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crepint - Replace int by INT_BIG in C

This program is a filter which takes C source code and replaces occurrences of the type specifier `int' by the identifier `INT_BIG'. This identifier can then be assigned a preprocessor value of a suitable integral type (int or long) either using an include file or with a -DINT_BIG=(type) flag on the C compiler command line.

It's not quite as simple as replacing every semantically significant occurrence of the `int' identifier; `short int' and `long int' type specifiers will be left alone.

If a use of int appears to be declaring a symbol called `main' or `argc', then this will be left alone too, and a warning written to standard error to the effect that it is not being changed.

Additionally, references to the <limits.h> macros INT_MAX, INT_MIN and UINT_MAX are replaced by INT_BIG_MAX, INT_BIG_MIN and UINT_BIG_MAX respectively. If any of these substitutions are made, then a line `#include "extreme.h"' is added after the `#include <limits.h>' line which is presumably in the file. If <limits.h> is not included in the input file, a warning is written to standard error.

Explicit declarations which are implicitly of type int will have an INT_BIG token inserted - for instance `static x, y;' will be changed to `static INT_BIG x, y;'.

The program will write a warning on standard error for certain constructions in the code which are likely to cause trouble after the mass redeclaration of int as INT_BIG has occurred, since in some places the type int, and not INT_BIG, is still required. These constructions are:

  • Inclusion of system header files other than those of the C standard library, since these may indicate use of functions other than those warned about above with arguments of type pointer to int.

  • Use of functions from the C standard library which may require changes.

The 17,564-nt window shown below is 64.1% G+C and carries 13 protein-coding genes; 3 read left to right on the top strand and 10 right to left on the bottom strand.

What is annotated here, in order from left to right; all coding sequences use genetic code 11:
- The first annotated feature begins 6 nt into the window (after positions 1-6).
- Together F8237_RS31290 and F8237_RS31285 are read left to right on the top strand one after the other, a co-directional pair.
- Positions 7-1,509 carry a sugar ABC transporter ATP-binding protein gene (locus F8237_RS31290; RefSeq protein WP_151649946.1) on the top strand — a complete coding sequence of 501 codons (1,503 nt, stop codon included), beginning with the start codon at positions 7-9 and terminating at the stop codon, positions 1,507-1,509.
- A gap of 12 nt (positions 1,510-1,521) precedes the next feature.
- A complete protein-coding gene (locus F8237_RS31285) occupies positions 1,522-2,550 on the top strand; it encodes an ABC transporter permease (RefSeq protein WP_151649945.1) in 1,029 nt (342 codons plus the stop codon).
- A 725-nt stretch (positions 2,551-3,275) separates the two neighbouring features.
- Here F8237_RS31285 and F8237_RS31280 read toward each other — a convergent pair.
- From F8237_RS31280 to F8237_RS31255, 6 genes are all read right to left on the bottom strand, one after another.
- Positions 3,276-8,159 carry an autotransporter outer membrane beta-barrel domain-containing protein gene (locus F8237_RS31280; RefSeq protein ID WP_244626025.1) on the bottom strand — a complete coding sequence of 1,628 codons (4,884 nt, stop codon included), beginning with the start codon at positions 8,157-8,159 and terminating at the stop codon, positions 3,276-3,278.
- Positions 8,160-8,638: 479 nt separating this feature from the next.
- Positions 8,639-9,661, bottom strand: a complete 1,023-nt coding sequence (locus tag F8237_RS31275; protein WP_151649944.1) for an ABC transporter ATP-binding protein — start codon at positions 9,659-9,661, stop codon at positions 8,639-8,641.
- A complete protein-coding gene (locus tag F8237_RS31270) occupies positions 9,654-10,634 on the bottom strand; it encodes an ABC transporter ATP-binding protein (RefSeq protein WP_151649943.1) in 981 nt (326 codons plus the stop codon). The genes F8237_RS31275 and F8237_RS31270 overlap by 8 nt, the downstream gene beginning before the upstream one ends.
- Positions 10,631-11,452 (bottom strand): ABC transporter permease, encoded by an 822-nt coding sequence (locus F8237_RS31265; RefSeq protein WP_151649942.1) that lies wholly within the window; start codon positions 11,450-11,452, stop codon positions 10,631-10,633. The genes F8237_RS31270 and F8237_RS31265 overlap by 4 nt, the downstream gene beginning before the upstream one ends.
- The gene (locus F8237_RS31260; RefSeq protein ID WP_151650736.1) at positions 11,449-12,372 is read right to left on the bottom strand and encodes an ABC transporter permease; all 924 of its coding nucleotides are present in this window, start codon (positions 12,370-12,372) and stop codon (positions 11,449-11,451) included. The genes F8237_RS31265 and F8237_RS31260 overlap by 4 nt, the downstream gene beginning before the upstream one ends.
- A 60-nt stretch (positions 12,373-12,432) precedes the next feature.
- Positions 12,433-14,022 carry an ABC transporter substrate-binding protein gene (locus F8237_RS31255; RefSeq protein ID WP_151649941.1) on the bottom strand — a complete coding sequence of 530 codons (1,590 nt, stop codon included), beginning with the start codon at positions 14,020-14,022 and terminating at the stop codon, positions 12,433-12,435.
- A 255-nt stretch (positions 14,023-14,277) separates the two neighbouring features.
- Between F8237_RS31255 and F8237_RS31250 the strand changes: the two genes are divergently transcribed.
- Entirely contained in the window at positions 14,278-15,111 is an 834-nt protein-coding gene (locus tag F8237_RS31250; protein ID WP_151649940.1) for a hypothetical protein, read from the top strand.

The functions from the C standard library which may require changes are the following:
  • Format strings in formatted I/O which may need changes because they use variable argument lists or require arguments of type pointer to int.

  • The frexp() math function whose second argument must be a pointer to int

  • The signal() function whose second argument is a function which must take an int argument

  • The bsearch() and qsort() functions which take a comparison function as argument, and this function must be of type int

In the case of potentially dangerous format strings, for convenience a comment is inserted in the output code on the line before the function call is made. The comment will contain the character string `crepint: '. The warning to standard error notes that the comment line has been inserted.

The following constructions are also likely to cause trouble, but will not be warned about by the program:

  • Use of functions without prototypes. If header files are omitted or old style function declarations are used then the ANSI C machinery for doing type conversion at function call time will not work. Gcc's `-Wstrict-prototypes' and `-Wimplicit-function-declaration' flags are useful for this.

  • Implicit declarations, which are implicitly of type int. If a name is declared simply by mentioning it without any type or type qualifiers, it is implicitly of type int, and so should become delcared as INT_BIG. This program does not find these. Such implicit declarations (only?) occur in function declarations. The Tru64 Unix C compiler's `-protois' flag or gcc's `-Wimplicit-int' flag are useful for identifying these.

The program tries to adjust padding whitespace outside comments so that the spacing of the output looks OK.

No changes are made to comment lines so that, for instance, the Synopsis stanza of function prologues will not have formal argument types changed from `int' to `INT_BIG'.

Source code which makes sufficiently inventive use of the C will stand a good chance of confusing this program.

crepint [ in [ out ] ]

Although this program behaves as a filter, it is written on the assumption that it will be run on a file of a finite length: it may buffer large amounts of input before writing output, and it may not free up memory.

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Next: frepint - Replace INTEGER by INTEGER*8 in Fortran 77
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Starlink System Note 73
Mark Taylor
13 August 2001

Copyright © 2001 Council for the Central Laboratory of the Research Councils